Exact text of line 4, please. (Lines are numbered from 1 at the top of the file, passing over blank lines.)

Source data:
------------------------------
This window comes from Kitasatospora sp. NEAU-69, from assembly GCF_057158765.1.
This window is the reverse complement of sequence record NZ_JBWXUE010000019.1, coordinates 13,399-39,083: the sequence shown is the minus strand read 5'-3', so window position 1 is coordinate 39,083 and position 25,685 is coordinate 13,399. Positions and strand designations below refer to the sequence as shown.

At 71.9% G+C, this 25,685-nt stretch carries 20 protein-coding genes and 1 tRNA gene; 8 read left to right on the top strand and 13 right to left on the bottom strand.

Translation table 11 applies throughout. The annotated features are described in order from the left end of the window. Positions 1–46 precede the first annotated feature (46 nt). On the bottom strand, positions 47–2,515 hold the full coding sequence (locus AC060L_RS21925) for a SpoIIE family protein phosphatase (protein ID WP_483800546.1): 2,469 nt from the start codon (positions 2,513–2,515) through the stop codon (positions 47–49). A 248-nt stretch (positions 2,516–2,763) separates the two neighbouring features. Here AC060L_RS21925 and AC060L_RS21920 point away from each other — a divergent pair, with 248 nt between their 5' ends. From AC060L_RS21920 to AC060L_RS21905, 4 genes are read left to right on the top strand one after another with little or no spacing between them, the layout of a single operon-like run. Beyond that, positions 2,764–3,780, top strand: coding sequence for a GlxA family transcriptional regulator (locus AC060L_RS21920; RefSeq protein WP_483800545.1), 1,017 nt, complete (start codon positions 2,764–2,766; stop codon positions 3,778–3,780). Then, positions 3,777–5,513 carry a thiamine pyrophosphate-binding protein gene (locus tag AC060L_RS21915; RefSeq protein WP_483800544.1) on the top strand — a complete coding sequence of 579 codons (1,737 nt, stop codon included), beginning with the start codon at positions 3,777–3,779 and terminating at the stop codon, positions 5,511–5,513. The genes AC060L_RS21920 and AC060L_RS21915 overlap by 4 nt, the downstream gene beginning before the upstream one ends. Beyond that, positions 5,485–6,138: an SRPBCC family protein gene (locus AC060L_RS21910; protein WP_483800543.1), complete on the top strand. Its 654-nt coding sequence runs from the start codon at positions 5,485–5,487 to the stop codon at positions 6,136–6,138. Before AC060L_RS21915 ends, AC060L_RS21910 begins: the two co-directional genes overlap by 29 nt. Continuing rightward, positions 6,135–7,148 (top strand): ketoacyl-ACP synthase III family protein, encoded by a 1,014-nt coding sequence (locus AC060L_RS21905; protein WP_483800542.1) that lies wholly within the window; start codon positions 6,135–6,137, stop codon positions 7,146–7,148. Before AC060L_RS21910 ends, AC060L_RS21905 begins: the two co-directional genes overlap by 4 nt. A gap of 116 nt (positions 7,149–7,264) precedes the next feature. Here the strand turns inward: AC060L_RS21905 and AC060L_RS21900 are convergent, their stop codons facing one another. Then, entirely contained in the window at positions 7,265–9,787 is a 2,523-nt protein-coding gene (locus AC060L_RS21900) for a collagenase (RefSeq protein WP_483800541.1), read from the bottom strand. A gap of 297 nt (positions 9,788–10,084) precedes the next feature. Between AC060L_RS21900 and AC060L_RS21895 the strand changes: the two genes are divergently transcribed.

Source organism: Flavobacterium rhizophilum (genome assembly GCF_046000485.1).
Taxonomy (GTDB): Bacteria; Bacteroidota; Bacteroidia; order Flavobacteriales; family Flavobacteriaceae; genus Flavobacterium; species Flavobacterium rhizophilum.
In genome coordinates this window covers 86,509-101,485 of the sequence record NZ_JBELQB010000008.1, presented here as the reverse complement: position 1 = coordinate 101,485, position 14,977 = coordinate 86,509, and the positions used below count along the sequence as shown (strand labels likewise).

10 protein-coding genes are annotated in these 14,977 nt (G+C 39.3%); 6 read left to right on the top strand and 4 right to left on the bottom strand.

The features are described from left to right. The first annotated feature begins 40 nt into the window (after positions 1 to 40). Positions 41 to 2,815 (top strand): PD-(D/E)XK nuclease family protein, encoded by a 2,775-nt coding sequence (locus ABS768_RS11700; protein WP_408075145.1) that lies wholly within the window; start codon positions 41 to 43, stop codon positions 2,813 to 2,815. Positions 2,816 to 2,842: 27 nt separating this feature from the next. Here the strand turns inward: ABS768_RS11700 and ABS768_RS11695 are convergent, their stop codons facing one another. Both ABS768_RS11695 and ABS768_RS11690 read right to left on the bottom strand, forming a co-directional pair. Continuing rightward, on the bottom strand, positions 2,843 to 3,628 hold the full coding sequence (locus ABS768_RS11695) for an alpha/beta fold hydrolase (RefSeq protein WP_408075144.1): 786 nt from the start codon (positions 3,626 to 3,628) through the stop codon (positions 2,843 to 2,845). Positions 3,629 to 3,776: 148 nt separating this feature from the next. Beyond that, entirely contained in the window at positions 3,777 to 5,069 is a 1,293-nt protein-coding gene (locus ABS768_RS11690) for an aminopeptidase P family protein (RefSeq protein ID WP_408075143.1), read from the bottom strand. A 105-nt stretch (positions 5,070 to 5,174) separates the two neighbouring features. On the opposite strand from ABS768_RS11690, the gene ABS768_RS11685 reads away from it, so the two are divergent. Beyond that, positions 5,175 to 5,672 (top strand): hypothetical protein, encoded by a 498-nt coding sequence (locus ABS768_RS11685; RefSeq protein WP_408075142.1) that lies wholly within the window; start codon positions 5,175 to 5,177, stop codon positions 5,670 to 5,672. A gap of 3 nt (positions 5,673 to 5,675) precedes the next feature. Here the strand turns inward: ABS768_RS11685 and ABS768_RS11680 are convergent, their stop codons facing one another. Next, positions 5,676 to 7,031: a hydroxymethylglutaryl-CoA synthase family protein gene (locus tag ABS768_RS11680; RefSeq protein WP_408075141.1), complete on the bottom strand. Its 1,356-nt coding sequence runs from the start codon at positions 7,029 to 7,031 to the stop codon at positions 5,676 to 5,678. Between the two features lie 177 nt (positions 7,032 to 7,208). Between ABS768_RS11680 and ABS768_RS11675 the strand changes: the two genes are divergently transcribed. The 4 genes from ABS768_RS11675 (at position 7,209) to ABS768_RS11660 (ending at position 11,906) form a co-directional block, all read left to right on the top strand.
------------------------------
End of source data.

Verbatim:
Translation table 11 applies throughout. The annotated features are described in order from the left end of the window. Positions 1–46 precede the first annotated feature (46 nt). On the bottom strand, positions 47–2,515 hold the full coding sequence (locus AC060L_RS21925) for a SpoIIE family protein phosphatase (protein ID WP_483800546.1): 2,469 nt from the start codon (positions 2,513–2,515) through the stop codon (positions 47–49). A 248-nt stretch (positions 2,516–2,763) separates the two neighbouring features. Here AC060L_RS21925 and AC060L_RS21920 point away from each other — a divergent pair, with 248 nt between their 5' ends. From AC060L_RS21920 to AC060L_RS21905, 4 genes are read left to right on the top strand one after another with little or no spacing between them, the layout of a single operon-like run. Beyond that, positions 2,764–3,780, top strand: coding sequence for a GlxA family transcriptional regulator (locus AC060L_RS21920; RefSeq protein WP_483800545.1), 1,017 nt, complete (start codon positions 2,764–2,766; stop codon positions 3,778–3,780). Then, positions 3,777–5,513 carry a thiamine pyrophosphate-binding protein gene (locus tag AC060L_RS21915; RefSeq protein WP_483800544.1) on the top strand — a complete coding sequence of 579 codons (1,737 nt, stop codon included), beginning with the start codon at positions 3,777–3,779 and terminating at the stop codon, positions 5,511–5,513. The genes AC060L_RS21920 and AC060L_RS21915 overlap by 4 nt, the downstream gene beginning before the upstream one ends. Beyond that, positions 5,485–6,138: an SRPBCC family protein gene (locus AC060L_RS21910; protein WP_483800543.1), complete on the top strand. Its 654-nt coding sequence runs from the start codon at positions 5,485–5,487 to the stop codon at positions 6,136–6,138. Before AC060L_RS21915 ends, AC060L_RS21910 begins: the two co-directional genes overlap by 29 nt. Continuing rightward, positions 6,135–7,148 (top strand): ketoacyl-ACP synthase III family protein, encoded by a 1,014-nt coding sequence (locus AC060L_RS21905; protein WP_483800542.1) that lies wholly within the window; start codon positions 6,135–6,137, stop codon positions 7,146–7,148. Before AC060L_RS21910 ends, AC060L_RS21905 begins: the two co-directional genes overlap by 4 nt. A gap of 116 nt (positions 7,149–7,264) precedes the next feature. Here the strand turns inward: AC060L_RS21905 and AC060L_RS21900 are convergent, their stop codons facing one another. Then, entirely contained in the window at positions 7,265–9,787 is a 2,523-nt protein-coding gene (locus AC060L_RS21900) for a collagenase (RefSeq protein WP_483800541.1), read from the bottom strand. A gap of 297 nt (positions 9,788–10,084) precedes the next feature. Between AC060L_RS21900 and AC060L_RS21895 the strand changes: the two genes are divergently transcribed.